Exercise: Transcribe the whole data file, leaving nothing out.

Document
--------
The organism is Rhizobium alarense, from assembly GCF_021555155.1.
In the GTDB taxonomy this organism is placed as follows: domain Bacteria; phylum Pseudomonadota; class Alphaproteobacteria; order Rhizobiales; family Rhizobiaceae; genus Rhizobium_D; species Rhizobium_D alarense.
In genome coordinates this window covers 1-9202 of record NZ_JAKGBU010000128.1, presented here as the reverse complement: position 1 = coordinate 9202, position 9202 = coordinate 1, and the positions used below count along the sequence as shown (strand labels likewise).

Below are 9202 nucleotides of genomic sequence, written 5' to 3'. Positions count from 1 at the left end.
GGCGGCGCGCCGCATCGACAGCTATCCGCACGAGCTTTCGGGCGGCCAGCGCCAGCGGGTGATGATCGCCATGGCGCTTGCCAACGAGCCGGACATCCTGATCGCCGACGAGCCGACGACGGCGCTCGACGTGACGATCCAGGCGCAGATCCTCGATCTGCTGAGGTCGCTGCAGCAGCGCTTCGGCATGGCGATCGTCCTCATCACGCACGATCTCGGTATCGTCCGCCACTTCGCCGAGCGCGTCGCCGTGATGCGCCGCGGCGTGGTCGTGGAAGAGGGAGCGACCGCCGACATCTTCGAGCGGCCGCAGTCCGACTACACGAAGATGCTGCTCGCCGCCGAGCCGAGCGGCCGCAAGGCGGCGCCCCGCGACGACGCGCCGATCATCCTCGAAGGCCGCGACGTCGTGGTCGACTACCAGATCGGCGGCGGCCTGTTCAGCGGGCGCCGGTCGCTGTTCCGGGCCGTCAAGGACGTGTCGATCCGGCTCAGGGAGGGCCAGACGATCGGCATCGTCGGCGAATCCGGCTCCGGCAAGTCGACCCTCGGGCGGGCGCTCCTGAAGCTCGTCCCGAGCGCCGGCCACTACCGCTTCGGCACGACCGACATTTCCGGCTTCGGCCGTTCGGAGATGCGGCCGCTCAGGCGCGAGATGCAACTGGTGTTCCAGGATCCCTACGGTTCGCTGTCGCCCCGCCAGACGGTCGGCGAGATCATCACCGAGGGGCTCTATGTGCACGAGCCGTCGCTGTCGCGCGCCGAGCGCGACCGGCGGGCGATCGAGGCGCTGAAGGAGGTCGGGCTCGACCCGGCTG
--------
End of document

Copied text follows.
The organism is Rhizobium alarense, from assembly GCF_021555155.1.
In the GTDB taxonomy this organism is placed as follows: domain Bacteria; phylum Pseudomonadota; class Alphaproteobacteria; order Rhizobiales; family Rhizobiaceae; genus Rhizobium_D; species Rhizobium_D alarense.
In genome coordinates this window covers 1-9202 of record NZ_JAKGBU010000128.1, presented here as the reverse complement: position 1 = coordinate 9202, position 9202 = coordinate 1, and the positions used below count along the sequence as shown (strand labels likewise).

Below are 9202 nucleotides of genomic sequence, written 5' to 3'. Positions count from 1 at the left end.
GGCGGCGCGCCGCATCGACAGCTATCCGCACGAGCTTTCGGGCGGCCAGCGCCAGCGGGTGATGATCGCCATGGCGCTTGCCAACGAGCCGGACATCCTGATCGCCGACGAGCCGACGACGGCGCTCGACGTGACGATCCAGGCGCAGATCCTCGATCTGCTGAGGTCGCTGCAGCAGCGCTTCGGCATGGCGATCGTCCTCATCACGCACGATCTCGGTATCGTCCGCCACTTCGCCGAGCGCGTCGCCGTGATGCGCCGCGGCGTGGTCGTGGAAGAGGGAGCGACCGCCGACATCTTCGAGCGGCCGCAGTCCGACTACACGAAGATGCTGCTCGCCGCCGAGCCGAGCGGCCGCAAGGCGGCGCCCCGCGACGACGCGCCGATCATCCTCGAAGGCCGCGACGTCGTGGTCGACTACCAGATCGGCGGCGGCCTGTTCAGCGGGCGCCGGTCGCTGTTCCGGGCCGTCAAGGACGTGTCGATCCGGCTCAGGGAGGGCCAGACGATCGGCATCGTCGGCGAATCCGGCTCCGGCAAGTCGACCCTCGGGCGGGCGCTCCTGAAGCTCGTCCCGAGCGCCGGCCACTACCGCTTCGGCACGACCGACATTTCCGGCTTCGGCCGTTCGGAGATGCGGCCGCTCAGGCGCGAGATGCAACTGGTGTTCCAGGATCCCTACGGTTCGCTGTCGCCCCGCCAGACGGTCGGCGAGATCATCACCGAGGGGCTCTATGTGCACGAGCCGTCGCTGTCGCGCGCCGAGCGCGACCGGCGGGCGATCGAGGCGCTGAAGGAGGTCGGGCTCGACCCGGCTG